3 inches chameleon-inspired robot changes colour in real time

chameleon

A soft robot that can change colour in real-time to match its background like a chameleon could pave the way to new forms of military camouflage.

The 'artificial chameleon skin' that covers the segmented back of the walking plastic-bodied robot was developed by a team led from the Seoul National University.

Built to resemble the animal, the little walking robot is 1 foot and 3 inches (38 cm) long, some six inches (15 cm) wide and weighs in at 2 lbs (0.9 kg).

Footage of the chameleon bot shows it walking across a background with stripes in different colours and textures, which it studies with its sensors.

As it crosses each stripe, the segments on the robots back gradually change hue to match, phasing from an orange–red to green and finally a rich blue.

Other applications for the tech might include the creation of flexible, wearable displays and to make cars or buildings that could change colour as the user desires.

HOW THE BOT WORKS

The chameleon robot has sensors which analyse the hue and pattern of the surfaces over which it walks.

Its skin, meanwhile, combines temperature driven colour change liquid crystal layers with vertically stacked, patterned silver nanowire heating networks.

These heat the liquid crystals such that they gently change to match the colour of the background as detected by the sensor.

'The ultimate form of this application will be an invisibility cloak — by blending into the background,' said paper author and mechanical engineer Seung Hwan Ko of the Seoul National University in South Korea.

He added: 'For the military, it would make a great covert intelligent scout robot — and impossible for the enemy to notice.

'It also opens the door to actively camouflage a soldier.

'Current military uniforms are "passive". They have a fixed colour and patterns that cannot reflect the change of surrounding.'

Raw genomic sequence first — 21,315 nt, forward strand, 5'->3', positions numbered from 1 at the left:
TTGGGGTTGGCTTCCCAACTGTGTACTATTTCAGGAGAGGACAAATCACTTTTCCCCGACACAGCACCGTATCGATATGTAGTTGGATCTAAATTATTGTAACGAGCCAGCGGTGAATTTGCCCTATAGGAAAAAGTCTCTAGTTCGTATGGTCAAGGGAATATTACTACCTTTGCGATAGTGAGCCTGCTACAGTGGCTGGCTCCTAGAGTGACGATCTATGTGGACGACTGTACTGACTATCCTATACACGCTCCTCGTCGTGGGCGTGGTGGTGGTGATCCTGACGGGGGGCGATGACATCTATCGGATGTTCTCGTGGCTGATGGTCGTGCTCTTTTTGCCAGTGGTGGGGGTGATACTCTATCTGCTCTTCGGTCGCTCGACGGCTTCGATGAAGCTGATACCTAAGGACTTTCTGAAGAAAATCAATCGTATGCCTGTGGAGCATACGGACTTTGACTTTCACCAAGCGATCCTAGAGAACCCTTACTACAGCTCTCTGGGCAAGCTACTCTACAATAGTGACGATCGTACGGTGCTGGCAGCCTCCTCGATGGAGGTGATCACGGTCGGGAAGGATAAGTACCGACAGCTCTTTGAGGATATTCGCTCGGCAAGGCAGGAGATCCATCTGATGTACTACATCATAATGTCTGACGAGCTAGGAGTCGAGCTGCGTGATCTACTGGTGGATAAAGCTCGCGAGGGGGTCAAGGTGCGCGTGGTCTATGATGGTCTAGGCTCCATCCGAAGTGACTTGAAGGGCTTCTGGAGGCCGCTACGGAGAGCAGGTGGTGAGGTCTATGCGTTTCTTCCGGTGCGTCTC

In contrast, active camouflage would be able to change their appearance to better blend in with the background.

Realising such abilities technologically, however, has long been a challenging feat, as artificial camouflage devices need to be able to display a wide range of possible colours that can be changed on demand and reflect fine background details.

In their study, Professor Ko and colleagues achieved this using a novel strategy that combines integrated thermochromic (temperature driven colour change) liquid crystal layers with vertically stacked, patterned silver nanowire heating networks.

Colour sensors and feedback systems built into the robot detect the local background colour, and then transitions the colour of its skin in order to match.

Stealth and camouflage applications are not the only uses that the team conceive for their artificial chameleon skin technology.

'You may imagine a cloth that changes its colour and patterns according to your taste or environment,' Professor Ko said.

'Other applications include active background adaptions for '"cosmetic" or "aesthetic" purpose, cars, clothes or buildings.

'In addition, this chameleon technology can be used for future flexible and wearable displays.'

The researchers created their artificial chameleon skin by combing integrated thermochromic (temperature driven colour change) liquid crystal layers (left and middle) with vertically stacked, patterned silver nanowire heating networks (left and top right).

Colour sensors and feedback systems built into the robot detect the local background colour — and then transitions the colour of its skin in order to match.

At present, the robot chameleon developed by the researcher is a little larger than the real thing.

However, with their initial study complete, the team are hoping to be able to scale down the design.

In addition, the team are looking to give the robot the ability to reflect the textures of background surfaces with greater resolution, a feat they say may be attainable with advances in signal processing and data-driven science.

'The ultimate form of this application will be an invisibility cloak — by blending into the background,' said paper author and mechanical engineer Seung Hwan Ko of the Seoul National University in South Korea. Pictured: the robot, which is black when powered off, changes its skin colour as it walks across a multicoloured surface.

Source
DailyMail, photo: ©Seung Hwan Ko

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